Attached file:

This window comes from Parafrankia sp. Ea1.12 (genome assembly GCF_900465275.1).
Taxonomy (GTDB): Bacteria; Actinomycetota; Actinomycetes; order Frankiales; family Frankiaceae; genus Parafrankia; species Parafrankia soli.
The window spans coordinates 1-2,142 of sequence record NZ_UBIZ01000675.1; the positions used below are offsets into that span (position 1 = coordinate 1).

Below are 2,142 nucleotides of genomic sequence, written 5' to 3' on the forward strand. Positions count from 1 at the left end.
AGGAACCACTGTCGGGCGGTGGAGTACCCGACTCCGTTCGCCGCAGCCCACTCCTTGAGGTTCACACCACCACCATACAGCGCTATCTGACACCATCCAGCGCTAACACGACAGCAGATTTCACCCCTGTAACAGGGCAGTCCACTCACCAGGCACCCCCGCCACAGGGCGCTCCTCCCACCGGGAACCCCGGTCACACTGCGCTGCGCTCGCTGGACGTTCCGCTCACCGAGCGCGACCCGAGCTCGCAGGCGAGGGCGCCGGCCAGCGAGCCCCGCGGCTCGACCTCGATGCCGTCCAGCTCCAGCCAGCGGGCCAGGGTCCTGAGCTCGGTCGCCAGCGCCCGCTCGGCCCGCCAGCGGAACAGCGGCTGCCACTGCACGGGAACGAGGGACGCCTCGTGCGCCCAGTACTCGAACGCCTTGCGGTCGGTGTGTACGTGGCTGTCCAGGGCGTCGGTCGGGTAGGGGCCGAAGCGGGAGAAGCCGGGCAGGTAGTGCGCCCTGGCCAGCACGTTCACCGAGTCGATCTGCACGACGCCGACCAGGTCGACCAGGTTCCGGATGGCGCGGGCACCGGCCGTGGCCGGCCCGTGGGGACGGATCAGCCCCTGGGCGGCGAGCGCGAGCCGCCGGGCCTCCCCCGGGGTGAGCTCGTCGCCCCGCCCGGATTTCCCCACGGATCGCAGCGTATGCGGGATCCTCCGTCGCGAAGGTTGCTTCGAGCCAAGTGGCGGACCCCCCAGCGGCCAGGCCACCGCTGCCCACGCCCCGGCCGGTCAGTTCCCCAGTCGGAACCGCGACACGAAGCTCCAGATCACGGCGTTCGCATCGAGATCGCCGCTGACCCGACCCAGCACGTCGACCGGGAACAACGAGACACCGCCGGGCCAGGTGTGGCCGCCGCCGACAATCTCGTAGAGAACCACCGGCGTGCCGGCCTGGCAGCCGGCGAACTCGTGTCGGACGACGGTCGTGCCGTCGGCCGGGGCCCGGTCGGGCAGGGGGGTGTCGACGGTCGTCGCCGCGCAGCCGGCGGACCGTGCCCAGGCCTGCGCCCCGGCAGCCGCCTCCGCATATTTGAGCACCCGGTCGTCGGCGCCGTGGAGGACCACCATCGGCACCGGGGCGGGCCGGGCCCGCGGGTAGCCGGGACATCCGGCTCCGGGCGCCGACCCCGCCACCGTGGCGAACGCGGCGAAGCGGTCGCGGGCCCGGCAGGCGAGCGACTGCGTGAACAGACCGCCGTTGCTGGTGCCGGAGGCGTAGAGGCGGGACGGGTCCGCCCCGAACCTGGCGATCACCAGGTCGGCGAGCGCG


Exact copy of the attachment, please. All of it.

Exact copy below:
This window comes from Parafrankia sp. Ea1.12 (genome assembly GCF_900465275.1).
Taxonomy (GTDB): Bacteria; Actinomycetota; Actinomycetes; order Frankiales; family Frankiaceae; genus Parafrankia; species Parafrankia soli.
The window spans coordinates 1-2,142 of sequence record NZ_UBIZ01000675.1; the positions used below are offsets into that span (position 1 = coordinate 1).

Below are 2,142 nucleotides of genomic sequence, written 5' to 3' on the forward strand. Positions count from 1 at the left end.
AGGAACCACTGTCGGGCGGTGGAGTACCCGACTCCGTTCGCCGCAGCCCACTCCTTGAGGTTCACACCACCACCATACAGCGCTATCTGACACCATCCAGCGCTAACACGACAGCAGATTTCACCCCTGTAACAGGGCAGTCCACTCACCAGGCACCCCCGCCACAGGGCGCTCCTCCCACCGGGAACCCCGGTCACACTGCGCTGCGCTCGCTGGACGTTCCGCTCACCGAGCGCGACCCGAGCTCGCAGGCGAGGGCGCCGGCCAGCGAGCCCCGCGGCTCGACCTCGATGCCGTCCAGCTCCAGCCAGCGGGCCAGGGTCCTGAGCTCGGTCGCCAGCGCCCGCTCGGCCCGCCAGCGGAACAGCGGCTGCCACTGCACGGGAACGAGGGACGCCTCGTGCGCCCAGTACTCGAACGCCTTGCGGTCGGTGTGTACGTGGCTGTCCAGGGCGTCGGTCGGGTAGGGGCCGAAGCGGGAGAAGCCGGGCAGGTAGTGCGCCCTGGCCAGCACGTTCACCGAGTCGATCTGCACGACGCCGACCAGGTCGACCAGGTTCCGGATGGCGCGGGCACCGGCCGTGGCCGGCCCGTGGGGACGGATCAGCCCCTGGGCGGCGAGCGCGAGCCGCCGGGCCTCCCCCGGGGTGAGCTCGTCGCCCCGCCCGGATTTCCCCACGGATCGCAGCGTATGCGGGATCCTCCGTCGCGAAGGTTGCTTCGAGCCAAGTGGCGGACCCCCCAGCGGCCAGGCCACCGCTGCCCACGCCCCGGCCGGTCAGTTCCCCAGTCGGAACCGCGACACGAAGCTCCAGATCACGGCGTTCGCATCGAGATCGCCGCTGACCCGACCCAGCACGTCGACCGGGAACAACGAGACACCGCCGGGCCAGGTGTGGCCGCCGCCGACAATCTCGTAGAGAACCACCGGCGTGCCGGCCTGGCAGCCGGCGAACTCGTGTCGGACGACGGTCGTGCCGTCGGCCGGGGCCCGGTCGGGCAGGGGGGTGTCGACGGTCGTCGCCGCGCAGCCGGCGGACCGTGCCCAGGCCTGCGCCCCGGCAGCCGCCTCCGCATATTTGAGCACCCGGTCGTCGGCGCCGTGGAGGACCACCATCGGCACCGGGGCGGGCCGGGCCCGCGGGTAGCCGGGACATCCGGCTCCGGGCGCCGACCCCGCCACCGTGGCGAACGCGGCGAAGCGGTCGCGGGCCCGGCAGGCGAGCGACTGCGTGAACAGACCGCCGTTGCTGGTGCCGGAGGCGTAGAGGCGGGACGGGTCCGCCCCGAACCTGGCGATCACCAGGTCGGCGAGCGCG